Barney
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Bill Gill
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« Reply #637 on: January 14, 2022, 06:00:50 AM »

Volker, Quite an update! There are so many details to enjoy and study, I am still reviewing all the new photos and will be for some time..
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TRAINS1941
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« Reply #638 on: January 14, 2022, 06:48:37 AM »

Great update.  And the workmanship just beautiful.

Jerry
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Why isn't there mouse-flavored cat food?
George Carlin
Sami
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« Reply #639 on: January 14, 2022, 09:53:57 AM »

Magnificent ! The details that give life have their importance.
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1-32
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Hi, I'm Kim.


« Reply #640 on: January 14, 2022, 11:03:31 AM »

Hi Volker .
Yes, your progress is most satisfactory.
I am going to give you a new title-Volker the king of detail.
Really great.
cheers, Kim.
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finescalerr
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« Reply #641 on: January 14, 2022, 12:13:01 PM »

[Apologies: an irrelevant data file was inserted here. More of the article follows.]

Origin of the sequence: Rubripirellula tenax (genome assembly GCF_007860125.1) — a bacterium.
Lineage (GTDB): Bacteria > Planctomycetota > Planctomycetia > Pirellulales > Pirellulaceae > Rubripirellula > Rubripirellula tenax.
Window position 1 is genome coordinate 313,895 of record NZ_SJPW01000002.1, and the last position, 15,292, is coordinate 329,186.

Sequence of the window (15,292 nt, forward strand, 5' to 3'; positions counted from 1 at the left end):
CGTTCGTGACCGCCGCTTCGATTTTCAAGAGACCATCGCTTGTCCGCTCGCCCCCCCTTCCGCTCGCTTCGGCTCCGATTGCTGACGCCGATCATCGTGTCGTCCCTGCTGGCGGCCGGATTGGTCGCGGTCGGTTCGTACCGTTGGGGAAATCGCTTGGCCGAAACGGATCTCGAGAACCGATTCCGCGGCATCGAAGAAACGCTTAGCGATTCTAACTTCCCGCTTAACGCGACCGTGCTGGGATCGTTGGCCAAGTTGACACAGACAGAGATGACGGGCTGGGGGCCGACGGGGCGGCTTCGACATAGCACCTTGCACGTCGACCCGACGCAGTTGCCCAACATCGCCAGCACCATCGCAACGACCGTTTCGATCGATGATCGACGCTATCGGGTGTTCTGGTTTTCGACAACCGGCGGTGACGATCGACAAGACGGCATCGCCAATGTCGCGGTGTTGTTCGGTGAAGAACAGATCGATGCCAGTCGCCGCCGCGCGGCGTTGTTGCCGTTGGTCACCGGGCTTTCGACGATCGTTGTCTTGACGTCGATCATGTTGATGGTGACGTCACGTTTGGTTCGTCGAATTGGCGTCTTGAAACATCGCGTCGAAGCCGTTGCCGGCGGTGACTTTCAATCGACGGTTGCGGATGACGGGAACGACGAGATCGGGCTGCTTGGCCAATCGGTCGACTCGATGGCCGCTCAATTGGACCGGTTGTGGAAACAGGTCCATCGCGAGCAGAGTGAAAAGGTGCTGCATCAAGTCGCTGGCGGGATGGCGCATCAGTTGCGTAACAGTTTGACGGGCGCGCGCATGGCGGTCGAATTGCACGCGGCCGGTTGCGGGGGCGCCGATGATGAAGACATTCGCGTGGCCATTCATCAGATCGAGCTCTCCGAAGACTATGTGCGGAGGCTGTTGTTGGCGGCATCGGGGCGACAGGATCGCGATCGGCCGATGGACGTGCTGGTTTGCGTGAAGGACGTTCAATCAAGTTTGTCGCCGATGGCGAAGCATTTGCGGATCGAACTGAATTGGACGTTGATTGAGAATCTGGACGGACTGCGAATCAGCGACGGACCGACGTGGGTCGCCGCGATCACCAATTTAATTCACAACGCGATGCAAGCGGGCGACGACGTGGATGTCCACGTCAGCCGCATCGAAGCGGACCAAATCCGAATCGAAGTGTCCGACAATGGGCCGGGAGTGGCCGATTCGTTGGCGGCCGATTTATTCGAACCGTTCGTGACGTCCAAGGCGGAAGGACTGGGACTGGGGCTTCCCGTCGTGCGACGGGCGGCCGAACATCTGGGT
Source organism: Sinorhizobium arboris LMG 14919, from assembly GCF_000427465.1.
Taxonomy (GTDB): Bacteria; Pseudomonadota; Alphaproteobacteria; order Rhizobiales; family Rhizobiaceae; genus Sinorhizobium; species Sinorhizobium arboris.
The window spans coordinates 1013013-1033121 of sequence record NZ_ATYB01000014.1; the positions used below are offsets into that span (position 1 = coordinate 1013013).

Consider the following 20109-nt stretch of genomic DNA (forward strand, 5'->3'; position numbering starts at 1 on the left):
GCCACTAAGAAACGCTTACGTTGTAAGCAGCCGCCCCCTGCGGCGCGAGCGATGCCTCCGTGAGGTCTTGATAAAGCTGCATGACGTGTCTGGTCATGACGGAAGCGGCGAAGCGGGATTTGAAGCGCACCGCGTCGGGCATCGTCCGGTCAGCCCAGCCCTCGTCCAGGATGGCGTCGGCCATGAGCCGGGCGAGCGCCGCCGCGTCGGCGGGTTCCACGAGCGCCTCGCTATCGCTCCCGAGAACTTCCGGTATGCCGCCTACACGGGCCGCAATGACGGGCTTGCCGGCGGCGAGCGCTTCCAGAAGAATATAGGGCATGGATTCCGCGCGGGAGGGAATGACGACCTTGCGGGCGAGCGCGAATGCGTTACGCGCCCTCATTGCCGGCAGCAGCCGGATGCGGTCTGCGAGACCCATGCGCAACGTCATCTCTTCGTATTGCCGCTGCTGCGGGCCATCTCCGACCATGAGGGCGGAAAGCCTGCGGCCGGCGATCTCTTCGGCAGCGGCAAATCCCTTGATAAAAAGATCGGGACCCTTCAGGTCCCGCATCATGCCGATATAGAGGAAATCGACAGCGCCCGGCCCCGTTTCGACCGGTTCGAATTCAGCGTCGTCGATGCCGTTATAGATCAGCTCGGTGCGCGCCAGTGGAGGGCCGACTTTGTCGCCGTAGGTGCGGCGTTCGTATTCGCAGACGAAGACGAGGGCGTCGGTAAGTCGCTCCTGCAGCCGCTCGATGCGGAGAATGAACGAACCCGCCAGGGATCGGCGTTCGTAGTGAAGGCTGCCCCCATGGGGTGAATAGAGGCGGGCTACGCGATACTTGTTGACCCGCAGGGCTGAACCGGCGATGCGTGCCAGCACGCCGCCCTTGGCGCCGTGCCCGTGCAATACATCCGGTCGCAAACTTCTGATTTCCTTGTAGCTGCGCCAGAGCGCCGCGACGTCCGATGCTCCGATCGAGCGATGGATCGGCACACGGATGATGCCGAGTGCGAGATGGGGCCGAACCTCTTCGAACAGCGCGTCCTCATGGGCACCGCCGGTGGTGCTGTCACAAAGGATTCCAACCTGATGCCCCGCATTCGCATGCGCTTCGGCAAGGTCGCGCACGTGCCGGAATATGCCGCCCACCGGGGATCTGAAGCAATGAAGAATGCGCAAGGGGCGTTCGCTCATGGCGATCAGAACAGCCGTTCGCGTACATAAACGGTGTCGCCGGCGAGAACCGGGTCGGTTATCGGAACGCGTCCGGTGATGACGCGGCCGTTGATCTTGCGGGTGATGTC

You've been missing for weeks and that's all you've accomplished? How disappointing....

World class modeling. Absolutely superb.

Russ
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1-32
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Hi, I'm Kim.


« Reply #642 on: January 14, 2022, 01:15:12 PM »

Hi Volker.
Just back .
One thing that bothers me about the model is the finish on the lamps.
The finish does not fit the overall look of the model, the amount of detail on the lamps overwhelm the other features. The proportions are wrong.
In one of your pictures, the one with the door open and the wire across the door opening the lamps are a nice neutral brown this looks great.
I hope this helps.
Kim
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Hydrostat
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« Reply #643 on: January 14, 2022, 01:35:25 PM »

Hi Kim,
thanks for your thoughts. There's a final weathering to come when the surrounding elements and landscaping are done. Howsoever I don't want to have the lamps completely rusted, but an additional layer of dirt and soot will surely tone them down a bit.

Cheers,
Volker
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I'll make it. If I have to fly the five feet like a birdie.

I'll fly it. I'll make it.
Bernhard
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« Reply #644 on: January 14, 2022, 01:45:19 PM »

It's always a pleasure and educational to study all the details in your pictures carefully. Very inspiring!

Bernhard